As a New York City resident I found riding the underground railway of Moscow a sublime and surprising experience, particularly as a fan of canines. Built by Stalin in the 1930's, the stations are constructed with marble and granite and many are adorned with chandeliers and elaborate sconces. The sparkling chrome-clad trains run every three to five minutes and there are no delays between stations. Workers roam the stations scraping chewing gum from the floors and graffiti is nonexistent.
I was on my way to Red Square and got off at the Ploschat Revolutsii stop. The tracks were lined with granite archways, each adorned with larger than lifesize bronze sculptures. The statues were in the Socialist Realist style designed to reflect communist ideals and achievements, and depicted heroic-looking workers, farmers, and military people from Russian history. Each statue was dramatically posed with far away gazes that scanned future horizons. In New York City, Mayor Bloomberg would frown upon statues of people lurking with guns in the subway, but this is quite natural in Moscow as many carried formidable weapons.
As I wandered among the arches and statues I noticed an unusual activity around one of the figures. The bronze depicted a crouching soldier with a huge overcoat, a bolt-action rifle, and a faithful dog at his side. To my amazement, passing commuters were reaching out and touching the dog's nose. Curious, I approached and noticed that the deep bronze patina of the snout was buffed away, and the metal actually appeared worn down.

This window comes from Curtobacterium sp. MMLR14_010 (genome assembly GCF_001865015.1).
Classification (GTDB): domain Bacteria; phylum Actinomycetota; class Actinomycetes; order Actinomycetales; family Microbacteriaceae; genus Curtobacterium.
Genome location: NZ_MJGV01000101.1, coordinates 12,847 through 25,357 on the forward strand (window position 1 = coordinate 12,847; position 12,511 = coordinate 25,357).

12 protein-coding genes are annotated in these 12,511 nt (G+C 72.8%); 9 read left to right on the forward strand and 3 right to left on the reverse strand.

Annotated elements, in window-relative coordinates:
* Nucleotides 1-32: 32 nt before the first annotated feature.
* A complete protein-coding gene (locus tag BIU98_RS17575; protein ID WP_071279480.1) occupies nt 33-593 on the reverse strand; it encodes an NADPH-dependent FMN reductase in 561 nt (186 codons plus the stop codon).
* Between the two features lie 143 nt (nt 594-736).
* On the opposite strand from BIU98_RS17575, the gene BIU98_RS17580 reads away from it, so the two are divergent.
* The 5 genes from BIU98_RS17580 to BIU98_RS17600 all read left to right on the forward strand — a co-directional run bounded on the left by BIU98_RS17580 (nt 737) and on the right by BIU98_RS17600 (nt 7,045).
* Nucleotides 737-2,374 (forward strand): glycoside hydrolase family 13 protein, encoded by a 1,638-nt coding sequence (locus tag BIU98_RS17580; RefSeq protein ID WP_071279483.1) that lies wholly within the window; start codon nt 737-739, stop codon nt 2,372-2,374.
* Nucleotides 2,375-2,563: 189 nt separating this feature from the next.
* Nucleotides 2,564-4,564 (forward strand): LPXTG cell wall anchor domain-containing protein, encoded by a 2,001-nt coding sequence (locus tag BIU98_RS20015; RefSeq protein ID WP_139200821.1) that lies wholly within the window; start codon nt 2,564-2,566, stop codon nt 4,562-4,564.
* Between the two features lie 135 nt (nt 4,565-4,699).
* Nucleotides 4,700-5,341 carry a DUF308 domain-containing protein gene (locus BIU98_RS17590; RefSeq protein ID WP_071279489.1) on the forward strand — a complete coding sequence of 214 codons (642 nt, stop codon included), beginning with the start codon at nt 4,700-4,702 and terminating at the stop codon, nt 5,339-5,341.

I was fascinated and watched this activity for several minutes. Children laughed and young girls giggled, rubbing the dog's nose as trains rumbled in and out of the station. I counted one in every three commuters touching the dog's nose. Most casually lifted their arms and touched briefly, others stopped and stroked it, and some grabbed it with two hands. Many people took pictures of friends and family doing the same.
Puzzled, I asked several people why they were doing this. Approaching strangers in the subway is not the most prudent activity in a foreign city, and I almost abandoned my quest when an elderly lady said something to me in Russian that didn't sound friendly. Finally I found a well dressed businessman who understood my English. He seemed surprised at my question about what seemed such a natural activity, but puffed himself up and said with a big smile, "It brings luck!"
Foreign travel holds many delights, and I find the best things are often not in museums or restaurants, but rather the unexpected surprises that lift the spirits – like my experience with the lucky dogs of the Moscow Metro.
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